I am staying in the house on St. Patrick's Day - there are drunks stumbling around on the streets and many will be behind the wheel of large automobiles before the night is over. It is amateur night, a great night to stay home. And it is chilly. Plus my stomach hurts.

Mr. G and the Mystery Band is reaching an interesting tipping point. I have been booking three gigs a month for the group at a small collection of venues (Bill's Blues Bar in Evanston, C.J. Arthurs in Wilmette, the Morseland Cafe and Duke's Bar in Chicago). There are many other venues that would hire the band if they knew about us and had a decent promo package to review. I am beginning to use the same musicians frequently rather than assembling a group of different people from my Roladex every time a gig comes up. I have written about 8 original songs; I generally perform a few of them at every show now. The folks that attend my shows have asked if we have a CD available (we don't). I have a feeling that the Mystery Band could build a reasonable following and get quite a few more gigs if sufficient effort was expended.

I have been toying with the idea of cutting a CD. I would want to do it right. This means renting a decent studio (I know of many in Chicago) and setting up practice sessions prior to htting the studio.

I find myself hesitating.

There are impediments - I have a day job that is important to me, and I have a wonderful family that might not appreciate it if I spent many more evenings out performing/rehearsing/recording each month. So the band is on the cusp, at the tipping point. It may stay in that precarious position for a long time.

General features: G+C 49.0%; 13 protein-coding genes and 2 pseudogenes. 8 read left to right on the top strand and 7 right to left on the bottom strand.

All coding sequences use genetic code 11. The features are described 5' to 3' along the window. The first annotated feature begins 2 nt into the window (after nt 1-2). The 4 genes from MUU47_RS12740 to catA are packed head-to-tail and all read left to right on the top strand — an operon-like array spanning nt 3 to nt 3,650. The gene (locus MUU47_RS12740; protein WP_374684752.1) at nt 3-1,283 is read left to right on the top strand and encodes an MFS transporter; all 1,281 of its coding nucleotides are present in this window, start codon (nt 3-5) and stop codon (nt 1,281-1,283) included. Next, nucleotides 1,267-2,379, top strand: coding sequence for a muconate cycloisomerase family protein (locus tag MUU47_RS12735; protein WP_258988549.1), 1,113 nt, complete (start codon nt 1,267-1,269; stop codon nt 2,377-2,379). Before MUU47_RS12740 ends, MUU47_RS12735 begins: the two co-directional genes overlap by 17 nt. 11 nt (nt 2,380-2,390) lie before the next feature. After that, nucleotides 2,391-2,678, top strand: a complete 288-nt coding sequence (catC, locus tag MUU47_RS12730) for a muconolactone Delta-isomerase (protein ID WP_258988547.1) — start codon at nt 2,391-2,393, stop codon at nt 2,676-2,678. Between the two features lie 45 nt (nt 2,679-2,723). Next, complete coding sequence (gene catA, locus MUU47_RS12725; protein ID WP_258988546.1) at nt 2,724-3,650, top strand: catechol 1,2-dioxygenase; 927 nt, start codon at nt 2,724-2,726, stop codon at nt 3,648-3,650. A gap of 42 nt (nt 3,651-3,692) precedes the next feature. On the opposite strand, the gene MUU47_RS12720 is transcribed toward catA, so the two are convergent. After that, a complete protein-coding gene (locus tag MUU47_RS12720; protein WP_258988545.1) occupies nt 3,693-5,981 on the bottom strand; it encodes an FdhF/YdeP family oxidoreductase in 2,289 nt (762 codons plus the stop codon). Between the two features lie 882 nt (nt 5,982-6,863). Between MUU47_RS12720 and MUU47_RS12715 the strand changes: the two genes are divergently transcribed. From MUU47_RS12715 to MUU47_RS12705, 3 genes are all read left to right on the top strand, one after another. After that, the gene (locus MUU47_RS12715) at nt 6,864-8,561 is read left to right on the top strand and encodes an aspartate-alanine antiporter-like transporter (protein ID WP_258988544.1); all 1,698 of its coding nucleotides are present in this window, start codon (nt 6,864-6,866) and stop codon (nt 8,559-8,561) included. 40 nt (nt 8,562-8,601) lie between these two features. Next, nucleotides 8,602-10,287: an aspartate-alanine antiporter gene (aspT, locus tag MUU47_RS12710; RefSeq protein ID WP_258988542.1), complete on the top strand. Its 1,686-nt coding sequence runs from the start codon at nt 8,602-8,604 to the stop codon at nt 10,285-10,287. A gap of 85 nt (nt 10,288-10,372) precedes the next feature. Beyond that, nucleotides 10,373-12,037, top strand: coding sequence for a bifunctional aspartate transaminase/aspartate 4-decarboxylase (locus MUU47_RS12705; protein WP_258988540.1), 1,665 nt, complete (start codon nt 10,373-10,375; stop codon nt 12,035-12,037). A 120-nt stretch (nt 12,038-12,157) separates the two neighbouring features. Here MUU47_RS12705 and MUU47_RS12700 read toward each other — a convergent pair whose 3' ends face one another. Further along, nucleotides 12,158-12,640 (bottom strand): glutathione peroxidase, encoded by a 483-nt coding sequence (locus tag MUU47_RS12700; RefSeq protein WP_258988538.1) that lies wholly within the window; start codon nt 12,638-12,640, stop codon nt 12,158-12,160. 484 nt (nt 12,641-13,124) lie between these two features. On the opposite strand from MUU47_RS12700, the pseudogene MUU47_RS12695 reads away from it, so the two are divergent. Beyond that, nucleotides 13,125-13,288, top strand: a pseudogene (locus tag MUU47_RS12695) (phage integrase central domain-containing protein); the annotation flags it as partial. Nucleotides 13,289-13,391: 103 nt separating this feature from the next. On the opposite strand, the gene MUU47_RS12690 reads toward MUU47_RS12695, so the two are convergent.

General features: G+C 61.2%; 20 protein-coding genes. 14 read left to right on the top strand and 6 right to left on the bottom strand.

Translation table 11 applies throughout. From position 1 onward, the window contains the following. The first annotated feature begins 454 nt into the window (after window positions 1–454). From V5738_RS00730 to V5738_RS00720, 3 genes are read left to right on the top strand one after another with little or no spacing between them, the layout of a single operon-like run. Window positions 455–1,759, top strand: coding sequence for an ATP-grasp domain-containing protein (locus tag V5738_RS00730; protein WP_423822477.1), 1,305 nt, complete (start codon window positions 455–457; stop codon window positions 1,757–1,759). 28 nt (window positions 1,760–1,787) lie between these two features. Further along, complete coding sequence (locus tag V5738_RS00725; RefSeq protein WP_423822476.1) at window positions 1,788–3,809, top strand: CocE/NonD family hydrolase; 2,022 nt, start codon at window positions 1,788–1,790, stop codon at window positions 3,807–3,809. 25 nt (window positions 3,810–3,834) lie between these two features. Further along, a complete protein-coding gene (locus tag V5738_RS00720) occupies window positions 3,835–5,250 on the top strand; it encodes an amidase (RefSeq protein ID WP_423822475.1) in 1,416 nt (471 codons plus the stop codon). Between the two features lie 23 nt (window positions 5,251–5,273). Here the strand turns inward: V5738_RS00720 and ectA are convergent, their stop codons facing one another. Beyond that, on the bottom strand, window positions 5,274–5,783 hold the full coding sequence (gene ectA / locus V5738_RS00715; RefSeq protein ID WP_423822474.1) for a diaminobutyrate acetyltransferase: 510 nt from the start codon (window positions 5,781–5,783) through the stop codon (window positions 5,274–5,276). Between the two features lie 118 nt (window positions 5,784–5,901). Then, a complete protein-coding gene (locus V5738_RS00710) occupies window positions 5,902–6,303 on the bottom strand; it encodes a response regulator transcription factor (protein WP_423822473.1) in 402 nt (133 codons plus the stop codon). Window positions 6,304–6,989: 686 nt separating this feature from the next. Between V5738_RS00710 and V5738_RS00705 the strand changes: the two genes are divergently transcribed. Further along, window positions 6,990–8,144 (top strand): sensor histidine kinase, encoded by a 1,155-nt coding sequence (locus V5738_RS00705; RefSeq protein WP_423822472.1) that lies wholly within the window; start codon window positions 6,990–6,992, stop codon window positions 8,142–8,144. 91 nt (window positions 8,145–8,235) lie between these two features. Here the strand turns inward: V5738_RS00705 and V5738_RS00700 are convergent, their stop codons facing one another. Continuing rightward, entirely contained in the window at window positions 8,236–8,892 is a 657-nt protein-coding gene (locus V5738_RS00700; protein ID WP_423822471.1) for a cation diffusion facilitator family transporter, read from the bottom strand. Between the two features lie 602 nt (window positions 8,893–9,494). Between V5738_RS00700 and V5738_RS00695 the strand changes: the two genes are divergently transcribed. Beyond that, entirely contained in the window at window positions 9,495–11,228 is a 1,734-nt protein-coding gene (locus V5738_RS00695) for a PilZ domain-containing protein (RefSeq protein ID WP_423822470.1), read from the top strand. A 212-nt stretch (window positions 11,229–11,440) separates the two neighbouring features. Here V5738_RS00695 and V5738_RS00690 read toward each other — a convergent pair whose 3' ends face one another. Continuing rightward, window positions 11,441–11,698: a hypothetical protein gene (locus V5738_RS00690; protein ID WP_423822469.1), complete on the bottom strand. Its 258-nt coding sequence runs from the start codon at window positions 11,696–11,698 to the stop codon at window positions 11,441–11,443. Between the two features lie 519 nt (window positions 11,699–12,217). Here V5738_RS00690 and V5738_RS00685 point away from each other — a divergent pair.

The Mystery Band is all about spontaneity and improvisation. I have been thrilled that so many great, great musicians have been willing to play with an amateur harmonica geek like me. If the band becomes better organized, more professional, starts (ugh) rehearsing, will we still have fun? Because fun is the goal of the Mystery Band - for the players and for the listeners, I hope.

Sunday, March 11, 2007

More on Paul deLay

Here is a shot of Paul playing the chromatic harmonica. He really was a master of the instrument. Unlike many blues harp players (myself included), Paul was not intimidated by the slide.

When he hit the button on the chrom to activate the side, he said he was "pulling the trigger." Yeah man.

Friday, March 09, 2007

More on Paul deLay's Passing

This is from an email I received from Peter Damman, Paul's guitarist and manager:

"Big loss to all of us. But his was a fast and graceful exit from the stage."

Amen, brother.

We Have Lost Paul deLay

I missed the news on Wednesday. Paul deLay was one of the greatest harmonica players in the world, and a terrific vocalist, songwriter and composer. His energy and passion lit up every show he played. He was a mountain of a man, and he got sick and died in a few days - undiagnosed leukemia. He played two long sets on Saturday night, for crying out loud!